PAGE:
Michael Jordan, as a teammate, could probably best be described in one word: jerk.
He was infamous for screaming at his fellow players, demanding the impossible as his legendary competitive fire often got the best of him. There are even at least three documented examples of Jordan punching a teammate during a practice, including 7-foot, 250-pound center Will Perdue.
Jordan would never get hired in the multitude of companies today that say cultural fit is their number-one criteria. And yet, he is seen as the best basketball player ever, who led his Chicago Bulls to six championships.
While he’s perhaps the most famous case, Jordan is far from being alone. Babe Ruth, regarded as the best baseball player ever, was a frat boy lout who allegedly slept with Lou Gehrig’s, his best teammate, wife. Kobe Bryant and Shaquille O’Neal hated each other to the point they never talked, and all they did was win three consecutive NBA championships.
The point is in sports, teams that are talented and determined win championships. Meanwhile, players getting along with each other and going out to dinners after a game as a unit has rarely been a recipe for success.
Ironically enough, the two best business people of the past fifty years – Bill Gates and Steve Jobs – weren’t exactly about singing Kumbaya by the fireside either. Their tempers are legendary, as both were known as hard-charging, win-at-all-cost dictators who put impossible demands on their people.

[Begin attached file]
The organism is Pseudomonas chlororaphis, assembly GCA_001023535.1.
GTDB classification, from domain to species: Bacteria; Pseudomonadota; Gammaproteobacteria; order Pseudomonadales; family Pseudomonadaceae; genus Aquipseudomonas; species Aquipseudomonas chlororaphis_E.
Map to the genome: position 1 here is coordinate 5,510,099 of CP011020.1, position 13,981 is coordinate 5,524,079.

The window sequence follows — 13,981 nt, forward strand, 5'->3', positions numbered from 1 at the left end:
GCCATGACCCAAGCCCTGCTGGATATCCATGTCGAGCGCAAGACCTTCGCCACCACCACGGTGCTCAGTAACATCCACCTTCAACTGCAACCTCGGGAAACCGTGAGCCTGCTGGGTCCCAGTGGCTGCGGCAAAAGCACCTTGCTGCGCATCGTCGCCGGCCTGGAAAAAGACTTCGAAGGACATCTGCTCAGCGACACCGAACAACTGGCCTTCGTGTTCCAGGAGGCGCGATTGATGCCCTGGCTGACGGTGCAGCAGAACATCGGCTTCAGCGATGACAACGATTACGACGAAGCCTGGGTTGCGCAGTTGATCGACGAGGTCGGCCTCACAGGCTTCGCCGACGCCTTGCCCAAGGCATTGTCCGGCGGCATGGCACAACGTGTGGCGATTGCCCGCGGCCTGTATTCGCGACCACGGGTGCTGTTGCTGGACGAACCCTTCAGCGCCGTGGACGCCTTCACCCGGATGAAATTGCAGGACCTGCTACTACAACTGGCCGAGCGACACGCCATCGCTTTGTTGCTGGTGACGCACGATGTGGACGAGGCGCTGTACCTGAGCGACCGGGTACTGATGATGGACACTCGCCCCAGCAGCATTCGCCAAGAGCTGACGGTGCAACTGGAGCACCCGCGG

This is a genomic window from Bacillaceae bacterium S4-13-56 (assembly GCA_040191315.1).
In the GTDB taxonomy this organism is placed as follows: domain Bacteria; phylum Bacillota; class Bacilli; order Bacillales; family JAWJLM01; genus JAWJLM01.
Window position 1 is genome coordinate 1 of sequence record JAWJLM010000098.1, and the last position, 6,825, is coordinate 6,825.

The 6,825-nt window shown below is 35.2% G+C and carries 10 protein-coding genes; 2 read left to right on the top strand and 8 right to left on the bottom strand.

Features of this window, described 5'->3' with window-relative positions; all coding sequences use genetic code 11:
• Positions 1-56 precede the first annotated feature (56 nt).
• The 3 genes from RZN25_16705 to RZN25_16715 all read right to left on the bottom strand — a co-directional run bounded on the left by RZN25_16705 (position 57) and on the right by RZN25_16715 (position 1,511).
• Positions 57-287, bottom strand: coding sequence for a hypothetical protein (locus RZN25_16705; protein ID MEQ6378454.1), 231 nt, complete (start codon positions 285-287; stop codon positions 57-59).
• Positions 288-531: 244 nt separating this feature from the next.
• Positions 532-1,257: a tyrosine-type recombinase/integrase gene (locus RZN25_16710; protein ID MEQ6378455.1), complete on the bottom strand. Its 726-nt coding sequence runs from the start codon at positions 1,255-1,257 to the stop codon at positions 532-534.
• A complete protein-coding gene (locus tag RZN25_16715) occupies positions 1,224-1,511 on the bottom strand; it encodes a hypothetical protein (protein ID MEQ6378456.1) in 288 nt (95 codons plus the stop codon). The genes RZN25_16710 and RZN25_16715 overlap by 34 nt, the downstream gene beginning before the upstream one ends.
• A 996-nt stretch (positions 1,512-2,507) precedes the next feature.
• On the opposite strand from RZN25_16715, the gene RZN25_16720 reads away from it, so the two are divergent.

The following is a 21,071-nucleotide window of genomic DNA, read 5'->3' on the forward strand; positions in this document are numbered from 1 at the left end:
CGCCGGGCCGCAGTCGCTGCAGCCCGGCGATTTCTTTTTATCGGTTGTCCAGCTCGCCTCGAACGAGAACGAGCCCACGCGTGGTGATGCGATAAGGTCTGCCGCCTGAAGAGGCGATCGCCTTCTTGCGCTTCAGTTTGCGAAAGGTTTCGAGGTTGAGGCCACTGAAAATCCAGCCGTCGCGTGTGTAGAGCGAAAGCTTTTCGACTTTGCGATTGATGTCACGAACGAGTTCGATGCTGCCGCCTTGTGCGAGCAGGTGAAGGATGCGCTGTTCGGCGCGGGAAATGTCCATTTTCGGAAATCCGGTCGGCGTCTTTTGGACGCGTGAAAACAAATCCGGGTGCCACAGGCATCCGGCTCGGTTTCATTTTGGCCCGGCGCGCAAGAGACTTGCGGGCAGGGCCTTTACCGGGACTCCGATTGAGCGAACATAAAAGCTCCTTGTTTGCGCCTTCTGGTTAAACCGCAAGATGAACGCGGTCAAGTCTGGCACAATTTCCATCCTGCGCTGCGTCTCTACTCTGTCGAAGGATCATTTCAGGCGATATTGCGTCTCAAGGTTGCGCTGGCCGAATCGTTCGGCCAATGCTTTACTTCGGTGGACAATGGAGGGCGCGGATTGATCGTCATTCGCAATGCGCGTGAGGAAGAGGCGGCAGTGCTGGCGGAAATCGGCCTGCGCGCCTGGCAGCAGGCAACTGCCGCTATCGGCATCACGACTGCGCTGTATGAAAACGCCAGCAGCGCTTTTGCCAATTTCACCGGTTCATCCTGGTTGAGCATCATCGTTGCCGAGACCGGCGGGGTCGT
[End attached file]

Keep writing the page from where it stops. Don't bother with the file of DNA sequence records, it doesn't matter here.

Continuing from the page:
In business today, companies have strict “no-jerk” policies where they try to filter out the very people described in the first part of this piece. Their goal is to have a bunch of nice people who can get along and do fun things with each other, like celebrate Christmas in July or petting puppies.
Conversely, in athletics, teams almost never care about that sort of thing. Yes, there are examples of bad attitudes sinking teams. But, 95 percent of the time, the team with the most talent and the most drive is holding the championship trophy at the end of the season, regardless of how well the players got along with each other.
The point? I get it, v. Someone who is challenging, someone who puts winning above all else can be exhausting to work with, even if they are supremely talented.
And yet, there are countless examples of those types of people being the fuel that carries a team to a championship, or pushes a business to unprecedented prosperity. In sports, and often even in business, rarely does how well the people get along correlate to success.
So maybe some jerks are needed in a company. Maybe it’s good to have people who are demanding, who disrupt the status quo and aren’t constantly hampered by an inner desire to keep peace just for the sake of avoiding conflict.
Maybe all this screening for personality or “how weird a person is” goes too far, to the point organizations are creating a network of nice, gentle people who work within the rules. Maybe the key to success is hiring a few people who are willing to break those rules, even if they can be a bit exhausting to deal with.
Maybe, just maybe, a company should try to hire mostly nice people. But maybe sprinkling in a few jerks might not be a bad idea, either.
* image by Mike Blake, Reuters file